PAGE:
Plant Breeder’s Rights (PBRs) are generally not as well-known as other forms of intellectual property rights such as patents, trade marks, copyright and designs. A recent Federal Court order highlights the benefits and protections of PBRs as an important intellectual property right. The infringement declarations in Mountain Blue Orchards Pty Ltd v Chellow & Anor may be the catalyst for more green shoots to sprout with protection and enforcement of PBRs.
PBRs are a form of intellectual property right which provide exclusive commercial rights for registered varieties of plants, including new varieties of plants and certain recently exploited varieties. PBRs can also exist in essentially derived and dependent varieties of plants. PBRs apply for 20 years for most plant species and extends to 25 years for vines and trees.
Like other forms of intellectual property rights, PBRs grant certain exclusive rights. These rights include rights to sell the plant material, produce and reproduce the plant material, and condition the plant material for the purpose of propagation.
If wondering how PBRs work in practice, consider the cabernet sauvignon grape, which arose from a chance crossing between the cabernet franc and sauvignon blanc grapes. More recently, Malcolm Cleggett and Anne McLennan of Cleggett Wines have propagated a white cabernet sauvignon grape variety “shalistin”, which they have been able to licence to other growers to cultivate.
In the Mountain Blue Orchards case, Mountain Blue Orchards had successfully protected one of its blueberry variants as a PBR. The Federal Court found that a blueberry grower, Jason Chellew, had without the licence or authority of Mountain Blue Orchards, produced and reproduced propagating material of a variety a blueberry which infringed the PBR of Mountain Blue Orchards. The Federal Court awarded Mountain Blue Orchards $290,000 on account of compensatory damages, additional damages, interest and costs in respect of the proceeding and the infringements.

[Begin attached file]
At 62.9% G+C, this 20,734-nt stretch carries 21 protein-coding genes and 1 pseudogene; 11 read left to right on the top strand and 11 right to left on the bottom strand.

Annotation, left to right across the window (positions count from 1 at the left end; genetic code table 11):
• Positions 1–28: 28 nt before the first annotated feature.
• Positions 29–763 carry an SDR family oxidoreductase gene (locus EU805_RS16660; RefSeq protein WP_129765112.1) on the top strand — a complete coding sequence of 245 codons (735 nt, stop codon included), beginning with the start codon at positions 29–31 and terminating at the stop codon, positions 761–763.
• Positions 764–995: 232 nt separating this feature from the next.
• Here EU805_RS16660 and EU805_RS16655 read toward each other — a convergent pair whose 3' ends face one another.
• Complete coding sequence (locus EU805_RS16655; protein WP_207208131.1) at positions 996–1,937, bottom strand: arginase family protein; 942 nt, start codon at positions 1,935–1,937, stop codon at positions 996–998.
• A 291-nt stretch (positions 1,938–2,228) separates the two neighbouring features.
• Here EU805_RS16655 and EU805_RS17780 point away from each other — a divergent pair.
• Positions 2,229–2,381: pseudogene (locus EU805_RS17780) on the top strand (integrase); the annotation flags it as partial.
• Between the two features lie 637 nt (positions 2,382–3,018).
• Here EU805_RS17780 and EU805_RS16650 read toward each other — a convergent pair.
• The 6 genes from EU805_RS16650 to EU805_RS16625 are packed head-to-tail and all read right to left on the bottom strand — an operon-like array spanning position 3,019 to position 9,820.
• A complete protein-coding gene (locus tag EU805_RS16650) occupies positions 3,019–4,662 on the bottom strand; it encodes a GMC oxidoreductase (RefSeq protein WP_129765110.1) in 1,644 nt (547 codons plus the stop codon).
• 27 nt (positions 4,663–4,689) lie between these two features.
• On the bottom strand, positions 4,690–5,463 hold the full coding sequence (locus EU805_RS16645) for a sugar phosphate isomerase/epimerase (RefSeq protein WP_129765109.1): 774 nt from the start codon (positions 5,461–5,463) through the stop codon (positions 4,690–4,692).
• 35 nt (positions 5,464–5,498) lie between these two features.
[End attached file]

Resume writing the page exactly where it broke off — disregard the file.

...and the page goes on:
The Intellectual Property Laws Amendment (Productivity Commission Response Part 1 and Other Measures) Act 2018 (Cth) (the IP Amendment Act) introduced a number of amendments to Australia’s intellectual property laws. Relevantly the IP Amendment Act introduced the following changes to the Plant Breeder’s Rights Act 1994 (Cth) (the PBR Act) with effect from 24 February 2019.
The Mountain Blue Orchards case is significant in that it is the first time the Court has awarded additional damages after the introduction of the IP Amendment Act. This brings the PBR Act into line with other intellectual property legislation in Australia which provide that additional damages may be awarded in certain instances, such as where an infringement is flagrant.
With changes in climate affecting various parts of Australia, there is an incentive for those in plant-based industries to develop new varieties to better suit new climatic conditions. The Mountain Blue Orchards case also sends a strong reminder to those in industries relying on the development and propagation of plant varieties to secure important and valuable PBRs as part of a robust intellectual property protection and commercialisation strategy. It also provides comfort to those spending time and resources to develop PBRs that these are enforceable, with damages in line with other forms of intellectual property.
The recent amendments to the PBR Act, as applied in the Mountain Blue Orchards case, mean that those wishing to produce or reproduce propagating material of a plant variety protected as a PBR are risking the grapes of wrath, or more precisely, the enforceable wrath of the grape grower.
This memo presents an overview and commentary of the subject matter. It is not provided in the context of a solicitor-client relationship and no duty of care is assumed or accepted. It does not constitute legal advice.
© Moulis Legal 2019
 Mountain Blue Orchards Pty Ltd ACN 068 706 650 v Jason Richard Chellew & Anor (Unreported, FCA No. QUD184/2019 Greenwood J, 11 October 2019).